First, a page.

Former UFC light heavyweight champion Lyoto Machida rejuvenated his career by moving down to middleweight to face friend and former training partner Mark Munoz in the main event of last October’s UFC Fight Night 30 from Manchester, England.
Knocking “The Filipino Wrecking Machine’ out with a first round headkick, “The Dragon” kicked off a new chapter in his storied career. He followed his debut up with a convincing five-round decision win over tough No. 6-ranked competitor Gegard Mousasi at UFC Fight Night 36 in February.
The big win opened the door for him to step in to face Chris Weidman in the main event of this weekend’s (July 5, 2014) UFC 175 after Vitor Belfort was pulled from the bout due to drug testing issues. Despite Weidman’s momentum from beating Anderson Silva twice and his status as a former NCAA Division I All-American wrestler, Machida has made a career off of beating high-level wrestlers.
As for his gameplan to beat Weidman, Machida offered up a strategy in a recent interview with MMA Fighting. Not surprisingly, Machida believes his elusive karate stylings will rule the day:
“Distance and technique. It frustrates a lot of the wrestlers because they focus a lot of the time to get their hands on him and to try to get close and to try to take them down, but my style and my strategy is to keep my distance, to use my distance well and to attack.”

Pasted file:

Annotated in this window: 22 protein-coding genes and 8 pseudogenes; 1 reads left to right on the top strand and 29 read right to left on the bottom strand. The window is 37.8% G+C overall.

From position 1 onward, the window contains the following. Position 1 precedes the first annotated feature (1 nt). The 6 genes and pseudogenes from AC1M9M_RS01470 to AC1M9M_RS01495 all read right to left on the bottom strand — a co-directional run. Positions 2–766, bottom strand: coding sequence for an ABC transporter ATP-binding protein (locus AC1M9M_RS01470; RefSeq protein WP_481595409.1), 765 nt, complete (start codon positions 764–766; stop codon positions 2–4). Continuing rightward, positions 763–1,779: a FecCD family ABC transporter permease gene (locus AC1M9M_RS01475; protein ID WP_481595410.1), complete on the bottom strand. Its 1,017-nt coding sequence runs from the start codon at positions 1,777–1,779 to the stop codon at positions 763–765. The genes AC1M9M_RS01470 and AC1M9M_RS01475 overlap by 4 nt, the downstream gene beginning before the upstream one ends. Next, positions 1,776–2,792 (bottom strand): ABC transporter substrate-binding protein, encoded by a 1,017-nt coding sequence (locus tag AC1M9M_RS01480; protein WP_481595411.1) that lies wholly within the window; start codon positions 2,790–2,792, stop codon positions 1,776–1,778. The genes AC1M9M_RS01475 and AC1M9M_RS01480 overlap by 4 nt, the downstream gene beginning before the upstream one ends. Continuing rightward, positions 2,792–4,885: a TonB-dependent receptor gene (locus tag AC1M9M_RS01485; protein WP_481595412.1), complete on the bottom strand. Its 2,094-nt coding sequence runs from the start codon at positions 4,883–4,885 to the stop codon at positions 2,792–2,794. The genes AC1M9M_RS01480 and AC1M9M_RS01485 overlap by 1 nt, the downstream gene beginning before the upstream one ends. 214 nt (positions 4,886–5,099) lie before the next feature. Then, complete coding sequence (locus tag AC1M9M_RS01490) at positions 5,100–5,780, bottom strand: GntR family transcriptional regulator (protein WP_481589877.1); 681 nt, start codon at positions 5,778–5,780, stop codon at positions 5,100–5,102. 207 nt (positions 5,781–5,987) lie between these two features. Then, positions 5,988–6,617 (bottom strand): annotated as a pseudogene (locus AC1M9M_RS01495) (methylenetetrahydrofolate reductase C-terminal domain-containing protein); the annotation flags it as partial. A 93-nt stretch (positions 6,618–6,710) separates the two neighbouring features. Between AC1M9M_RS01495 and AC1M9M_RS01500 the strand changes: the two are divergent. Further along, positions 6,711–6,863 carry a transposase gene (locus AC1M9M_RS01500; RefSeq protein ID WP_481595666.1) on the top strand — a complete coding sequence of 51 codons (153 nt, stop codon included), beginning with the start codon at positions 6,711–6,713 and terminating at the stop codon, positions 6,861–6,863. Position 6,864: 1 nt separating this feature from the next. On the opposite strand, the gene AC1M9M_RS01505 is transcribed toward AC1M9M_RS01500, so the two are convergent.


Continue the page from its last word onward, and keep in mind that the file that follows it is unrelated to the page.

Machida has drawn a ton of criticism for his counterstriking style in the past, a dynamic that won him many bouts but also caused him to lose some close decisions that may have been swayed by his backward movement. He appears more aggressive at middleweight, but that may not be the best course of action against Weidman. “The Dragon” voiced his respect for Weidman’s skills, but said he can only worry about what he can control:
“Chris Weidman is a tough guy, he’s well rounded. He’s known for being a wrestler, he’s very good on the ground, he can knock people out standing up. But I’m not too worried about Chris Weidman’s strong points. I’m focused on what I do well and that’s what I’ll focus on when I’m in the Octagon.”
In terms of overall skillset, Weidman may be one of the most well rounded combatants Machida has ever faced in the Octagon (aside from Jon Jones, of course). Yet the champion will always have that air of doubt surrounding his two bizarre wins over Silva. That means the pressure is on to defeat Machida.
And while the challenger acknowledges that Weidman has earned everything he has, he can’t help but deny the controversy of his last victory at UFC 168:
“It’s hard to base everything off those fights. Every fight is a little bit different. There was a lot of controversy, I’m not taking anything away from Chris, but the controversy on how he won the second fight, he got hurt. But nothing away from Chris, I respect Chris Weidman and I’m going to try to get that belt.”
Indeed it is hard to base everything off of those fights, but we’re going to find out a lot more about Weidman when he faces a challenger that absolutely will not be clowning around on Saturday night. Can he silence his critics by defeating the puzzling Machida?
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